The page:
So how does that work? Well, I guess ĎMy Fair LadyĒ was kind of that way with the movie because that was a play, and then they added songs. Weíve learned that Steve tells the story with his words and I develop the characters through the songs. And thatís quite contrary to what most musicals do; most songs move the story forward and the character development is basically done in unison. But with this, this is a horse of a different color.

What did you learn about Stephen and his work through this whole process?

Steve and I have become like brothers. Over all this time, weíve never had an argument and have been very respectful of each other. Weíve never had an argument. I donít play well with other kids generally ó I have a hard time with record producers ó but Steve and I have just gotten along fantastically. And thatís why we can keep this thing going. We donít get mad each other and say Ď(Bleep) youí and give up.

Weíre just not going to do that. Weíre going to keep working on this thing until itís done. The reason Steve is so productive is because heís a writer, and he is constantly writing. His mind is open to suggestions, to creativity, and the only way that can happen is if you do it all the time. You canít be a part-time guy. Well, I guess you can, and you can make nice stuff, but I donít think you can be as productive as Steve without getting up every morning and going to work.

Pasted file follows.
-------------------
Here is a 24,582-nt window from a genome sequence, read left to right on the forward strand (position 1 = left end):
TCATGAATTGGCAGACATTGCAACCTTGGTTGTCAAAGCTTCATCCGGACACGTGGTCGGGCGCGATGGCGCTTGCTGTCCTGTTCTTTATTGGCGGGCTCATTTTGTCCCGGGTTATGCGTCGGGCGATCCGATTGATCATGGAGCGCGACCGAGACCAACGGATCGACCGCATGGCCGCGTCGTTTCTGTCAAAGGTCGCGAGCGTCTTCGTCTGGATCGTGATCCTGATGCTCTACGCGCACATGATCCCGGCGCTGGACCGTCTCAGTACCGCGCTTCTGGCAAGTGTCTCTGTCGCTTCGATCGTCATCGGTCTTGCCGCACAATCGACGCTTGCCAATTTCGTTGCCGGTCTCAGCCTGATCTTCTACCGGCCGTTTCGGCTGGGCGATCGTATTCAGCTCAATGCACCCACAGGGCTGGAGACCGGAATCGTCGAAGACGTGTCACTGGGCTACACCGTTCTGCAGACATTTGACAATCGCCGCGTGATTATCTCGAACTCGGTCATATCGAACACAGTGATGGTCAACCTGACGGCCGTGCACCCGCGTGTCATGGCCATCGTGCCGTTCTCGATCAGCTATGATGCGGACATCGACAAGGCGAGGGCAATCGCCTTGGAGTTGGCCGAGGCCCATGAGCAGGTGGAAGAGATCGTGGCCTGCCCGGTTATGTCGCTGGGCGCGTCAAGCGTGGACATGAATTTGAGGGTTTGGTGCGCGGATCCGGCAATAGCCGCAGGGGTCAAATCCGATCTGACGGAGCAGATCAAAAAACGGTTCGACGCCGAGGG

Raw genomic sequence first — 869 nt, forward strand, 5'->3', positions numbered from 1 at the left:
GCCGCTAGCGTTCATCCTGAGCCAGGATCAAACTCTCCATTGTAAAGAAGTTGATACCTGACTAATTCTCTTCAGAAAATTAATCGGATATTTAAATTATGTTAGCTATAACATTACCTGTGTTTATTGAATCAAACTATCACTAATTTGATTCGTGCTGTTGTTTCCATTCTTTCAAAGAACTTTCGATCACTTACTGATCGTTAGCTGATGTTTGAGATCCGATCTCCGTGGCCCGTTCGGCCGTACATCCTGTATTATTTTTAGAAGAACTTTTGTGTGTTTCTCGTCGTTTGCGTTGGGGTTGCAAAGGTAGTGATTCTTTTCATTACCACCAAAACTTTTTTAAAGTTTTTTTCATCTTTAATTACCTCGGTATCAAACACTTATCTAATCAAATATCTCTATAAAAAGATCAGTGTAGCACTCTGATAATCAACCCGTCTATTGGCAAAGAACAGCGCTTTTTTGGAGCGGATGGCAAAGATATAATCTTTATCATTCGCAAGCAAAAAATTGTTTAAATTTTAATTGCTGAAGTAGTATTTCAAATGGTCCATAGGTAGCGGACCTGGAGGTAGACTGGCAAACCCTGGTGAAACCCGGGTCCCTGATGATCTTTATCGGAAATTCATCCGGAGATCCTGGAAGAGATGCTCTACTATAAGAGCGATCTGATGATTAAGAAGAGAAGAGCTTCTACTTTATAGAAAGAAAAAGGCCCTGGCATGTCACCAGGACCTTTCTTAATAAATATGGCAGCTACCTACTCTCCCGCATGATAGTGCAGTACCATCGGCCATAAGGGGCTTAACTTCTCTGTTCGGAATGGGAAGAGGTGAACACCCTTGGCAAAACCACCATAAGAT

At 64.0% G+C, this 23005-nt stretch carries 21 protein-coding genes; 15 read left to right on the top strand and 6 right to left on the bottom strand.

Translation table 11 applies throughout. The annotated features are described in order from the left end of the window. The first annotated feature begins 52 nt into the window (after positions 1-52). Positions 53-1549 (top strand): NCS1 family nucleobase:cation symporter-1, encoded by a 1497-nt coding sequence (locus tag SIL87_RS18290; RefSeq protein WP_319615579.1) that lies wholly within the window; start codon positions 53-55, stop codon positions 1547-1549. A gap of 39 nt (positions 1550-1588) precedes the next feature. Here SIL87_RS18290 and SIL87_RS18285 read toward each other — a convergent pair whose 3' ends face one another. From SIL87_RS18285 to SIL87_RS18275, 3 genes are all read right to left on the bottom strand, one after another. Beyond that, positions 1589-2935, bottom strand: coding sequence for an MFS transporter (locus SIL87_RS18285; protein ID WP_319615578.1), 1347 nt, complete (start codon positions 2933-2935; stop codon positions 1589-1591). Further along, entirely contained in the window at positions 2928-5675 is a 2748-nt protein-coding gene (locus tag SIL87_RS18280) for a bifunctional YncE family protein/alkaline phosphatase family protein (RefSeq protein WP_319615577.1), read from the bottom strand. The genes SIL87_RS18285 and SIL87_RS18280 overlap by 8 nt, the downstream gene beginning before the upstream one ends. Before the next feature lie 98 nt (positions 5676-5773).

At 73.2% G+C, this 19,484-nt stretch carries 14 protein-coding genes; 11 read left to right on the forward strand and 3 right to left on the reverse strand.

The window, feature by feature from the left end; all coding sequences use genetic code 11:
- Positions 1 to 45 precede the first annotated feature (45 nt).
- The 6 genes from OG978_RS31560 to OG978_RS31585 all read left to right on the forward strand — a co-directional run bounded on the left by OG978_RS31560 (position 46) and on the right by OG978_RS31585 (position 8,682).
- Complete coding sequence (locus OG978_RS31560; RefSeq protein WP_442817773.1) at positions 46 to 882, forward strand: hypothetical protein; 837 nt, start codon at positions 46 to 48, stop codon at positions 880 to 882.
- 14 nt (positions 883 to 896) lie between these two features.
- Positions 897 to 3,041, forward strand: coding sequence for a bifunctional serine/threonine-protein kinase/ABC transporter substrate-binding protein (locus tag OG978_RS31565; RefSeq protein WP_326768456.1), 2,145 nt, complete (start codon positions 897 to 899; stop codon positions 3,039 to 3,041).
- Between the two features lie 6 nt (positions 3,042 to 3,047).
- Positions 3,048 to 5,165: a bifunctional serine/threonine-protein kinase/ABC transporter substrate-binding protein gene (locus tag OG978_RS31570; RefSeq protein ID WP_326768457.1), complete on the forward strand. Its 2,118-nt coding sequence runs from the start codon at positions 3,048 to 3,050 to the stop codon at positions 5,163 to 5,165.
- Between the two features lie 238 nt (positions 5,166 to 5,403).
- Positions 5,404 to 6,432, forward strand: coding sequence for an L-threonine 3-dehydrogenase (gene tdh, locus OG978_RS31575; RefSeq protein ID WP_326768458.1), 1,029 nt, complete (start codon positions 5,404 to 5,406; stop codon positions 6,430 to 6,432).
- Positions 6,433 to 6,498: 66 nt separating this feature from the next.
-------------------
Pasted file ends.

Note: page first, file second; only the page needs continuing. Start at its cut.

You know Detroit since you played so many shows here. I bet you're excited for this musical.

I love Detroit! I canít believe the property you guys have for sale up there! I can take a house off your hands! Whatís that lake up there? (Lake St. Clair) Thereís some beautiful (bleeping) old houses up there! If I could square living in Detroit I would. Iím not afraid of gunfire either.

You're heavily involved in Farm Aid and all the annual concerts to support it. What do you think about how this country treats its farming industry, farmers in general, and this movement to shop more local and do things like urban farming?

Weíve been promoting and advocating local and organic and sustainable agriculture for years with Farm Aid, but now it is just getting it peopleís pockets and minds for the first time. We just had our 28th Farm Aid and we feel like people are starting to understand the difference between having your food shipped in 10,000 miles away as opposed to having it brought in locally. I think that it has taken a long time, and I doubt will solve the problem in my lifetime or Willie (Nelson's) lifetime, but I think people are starting to go ĎHey, I finally get it now!í

Are you worried about any kinds of career risks you'll be taking with this musical?